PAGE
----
This post contains affiliate links, meaning I receive a small commission if you make a purchase using the links.

I am not nodding off in this lecture! You know you’ve been there (I certainly have) and I can say this course is in no way boring, repetitive, or monotone. The creators of this course not only know what they are doing, but they teach the content quite well. Everything is explained in a cross between scientific knowledge and layman’s terms – making everything completely understandable and relatable. I do not feel like I am in over my head here!

Preview Lesson from the Introductory Herbal Course

Once I signed up for the course, I had immediate access to free downloads, such as pre-designed labels and infographics. This content is a complete bonus and provides me with the extras I may need for my herbal career. My first lesson was a Welcome from the Founder and Director of the Herbal Academy, Marlene Adelmann. She explained the course, how the curriculum is set up, ways to contact instructors, and how to use the online forum. We started to dive into the properties of herbs and how herbs work. The plant naturally makes the chemicals in each herb, with each herb converting them to a specific use when consumed by humans. Raw coffee beans, and caffeine, are an excellent example of this!

Herbal Academy Courses

What Does it Mean to be an Herbalist?

Through my company, I talk a lot about being an herbalist. If you’ve ever wondered what exactly that means, you’ve clicked on the right post! Keep reading to find out …

Let’s start at the root (sorry, couldn’t resist!) of herbalism. The use of medicinal plants dates back 60,000 years to the Paleolithic age. Some 5,000 years ago, the Sumerians started compiling lists of plants. Ancient cultures – such as Egyptians, Grecians and the Bronze Age Chinese – left artifacts, wrote works, or drew images referencing the use of herbs. Native Americans are thought to have used 2,500 different plant species that are native to North America. Fast-forward to today and herbal medicine is found in many regions and cultures. It is estimated that almost 80 percent of some Asian and African countries use herbs in some form. Herbal remedies are also very common throughout Europe and South America*.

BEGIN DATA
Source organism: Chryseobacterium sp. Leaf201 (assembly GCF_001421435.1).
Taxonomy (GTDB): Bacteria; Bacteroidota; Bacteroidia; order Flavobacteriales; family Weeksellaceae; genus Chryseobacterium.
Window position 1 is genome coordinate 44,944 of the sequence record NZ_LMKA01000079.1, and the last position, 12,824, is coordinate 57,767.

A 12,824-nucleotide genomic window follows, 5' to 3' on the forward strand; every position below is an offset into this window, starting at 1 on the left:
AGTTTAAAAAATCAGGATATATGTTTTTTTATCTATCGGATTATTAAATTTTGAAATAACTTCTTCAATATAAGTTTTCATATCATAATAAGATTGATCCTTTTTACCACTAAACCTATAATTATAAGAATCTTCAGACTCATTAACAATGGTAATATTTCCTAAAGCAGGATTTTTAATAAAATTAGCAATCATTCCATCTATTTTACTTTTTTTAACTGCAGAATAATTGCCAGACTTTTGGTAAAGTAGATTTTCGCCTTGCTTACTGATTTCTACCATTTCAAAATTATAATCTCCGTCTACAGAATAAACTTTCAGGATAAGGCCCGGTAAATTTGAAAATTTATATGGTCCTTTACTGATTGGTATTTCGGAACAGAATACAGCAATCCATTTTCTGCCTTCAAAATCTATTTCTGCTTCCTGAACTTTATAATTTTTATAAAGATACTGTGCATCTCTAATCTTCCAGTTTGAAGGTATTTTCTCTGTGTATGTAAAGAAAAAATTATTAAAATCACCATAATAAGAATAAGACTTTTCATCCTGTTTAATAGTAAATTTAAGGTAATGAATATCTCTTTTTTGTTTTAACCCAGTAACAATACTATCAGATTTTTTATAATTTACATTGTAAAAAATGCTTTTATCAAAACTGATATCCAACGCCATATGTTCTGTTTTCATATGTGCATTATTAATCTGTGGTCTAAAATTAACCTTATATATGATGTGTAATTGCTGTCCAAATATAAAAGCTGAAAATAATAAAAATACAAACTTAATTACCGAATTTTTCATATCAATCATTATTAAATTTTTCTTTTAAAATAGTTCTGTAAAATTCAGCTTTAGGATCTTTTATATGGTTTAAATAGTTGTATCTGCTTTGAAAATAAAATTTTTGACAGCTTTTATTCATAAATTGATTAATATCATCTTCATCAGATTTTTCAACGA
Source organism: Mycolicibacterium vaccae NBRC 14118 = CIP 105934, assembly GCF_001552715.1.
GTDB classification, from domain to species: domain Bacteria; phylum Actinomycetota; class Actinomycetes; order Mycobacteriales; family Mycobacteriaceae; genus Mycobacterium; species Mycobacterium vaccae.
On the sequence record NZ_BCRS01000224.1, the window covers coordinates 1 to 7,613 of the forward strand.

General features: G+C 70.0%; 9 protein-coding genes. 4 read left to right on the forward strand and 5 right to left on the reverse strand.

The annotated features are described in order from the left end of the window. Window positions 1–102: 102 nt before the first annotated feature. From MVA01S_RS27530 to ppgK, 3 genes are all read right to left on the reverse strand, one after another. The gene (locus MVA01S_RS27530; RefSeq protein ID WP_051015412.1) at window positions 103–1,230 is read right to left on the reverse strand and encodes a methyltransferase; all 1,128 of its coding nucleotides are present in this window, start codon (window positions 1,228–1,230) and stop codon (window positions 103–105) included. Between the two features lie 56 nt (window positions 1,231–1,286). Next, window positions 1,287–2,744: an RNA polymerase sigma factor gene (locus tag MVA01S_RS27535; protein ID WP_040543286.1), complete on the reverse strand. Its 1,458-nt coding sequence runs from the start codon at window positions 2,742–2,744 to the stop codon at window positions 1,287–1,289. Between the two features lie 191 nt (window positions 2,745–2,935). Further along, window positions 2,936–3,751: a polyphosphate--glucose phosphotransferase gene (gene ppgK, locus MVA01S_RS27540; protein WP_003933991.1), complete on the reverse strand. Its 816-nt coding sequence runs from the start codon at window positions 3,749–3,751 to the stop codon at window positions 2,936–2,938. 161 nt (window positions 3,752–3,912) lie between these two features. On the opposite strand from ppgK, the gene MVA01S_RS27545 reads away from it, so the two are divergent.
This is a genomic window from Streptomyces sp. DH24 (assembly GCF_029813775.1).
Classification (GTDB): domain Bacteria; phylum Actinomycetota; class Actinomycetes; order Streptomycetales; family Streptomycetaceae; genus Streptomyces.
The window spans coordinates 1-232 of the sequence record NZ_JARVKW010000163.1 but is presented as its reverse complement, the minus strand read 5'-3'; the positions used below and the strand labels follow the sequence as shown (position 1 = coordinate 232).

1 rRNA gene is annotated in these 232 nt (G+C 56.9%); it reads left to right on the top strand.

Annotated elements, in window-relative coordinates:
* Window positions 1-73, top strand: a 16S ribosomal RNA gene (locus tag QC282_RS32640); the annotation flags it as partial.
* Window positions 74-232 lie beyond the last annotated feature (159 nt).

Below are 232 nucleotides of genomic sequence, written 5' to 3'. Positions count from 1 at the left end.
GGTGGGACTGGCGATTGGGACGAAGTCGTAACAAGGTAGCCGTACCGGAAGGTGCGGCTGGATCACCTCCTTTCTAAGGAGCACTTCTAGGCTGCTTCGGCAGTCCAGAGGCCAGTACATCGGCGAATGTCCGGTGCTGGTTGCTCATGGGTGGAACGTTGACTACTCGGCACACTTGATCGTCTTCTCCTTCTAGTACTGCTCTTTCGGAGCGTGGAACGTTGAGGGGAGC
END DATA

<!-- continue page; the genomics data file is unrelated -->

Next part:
Photo by Pixabay on

The truth is pharmaceuticals are expensive and most herbs can be grown from seed for little to no cost. However, herbs can be potent, potentially contaminated, and interact with traditional medicines. That’s where I come in. A certified herbalist has a broad ranges of education – plus hundreds of hours of study, research and experience – and can safely recommend these dietary supplements and herbal remedies.

An herbalist has the following educational background and experience:

  • Skilled in the growing and harvesting of herbs correctly
  • Understands the process of drying herbs properly
  • Knowledgeable in the application of herbs for dietary supplements and herbal remedies
  • Understands the therapeutic and historical uses of herbs
  • Adheres to Good Manufacturing Practices, which includes positive identification, assurance of purity, tracking of source materials, training of personnel, and proper hygiene
  • Understands safety protocols and when, and when not, to use certain herbs and other ingredients, such as essential oils
  • Understands each herb’s constituents and known precautions
  • And much more!

Follow along with me as I continue my herbalist education, with the Herbal Academy, and grow my apothecary and survival business, Southern Belle Products. I’ve planted the seed and I can’t wait to see the business blossom. Pun intended 😉

Subscribe today to stay up to date on new products, blog posts and much more!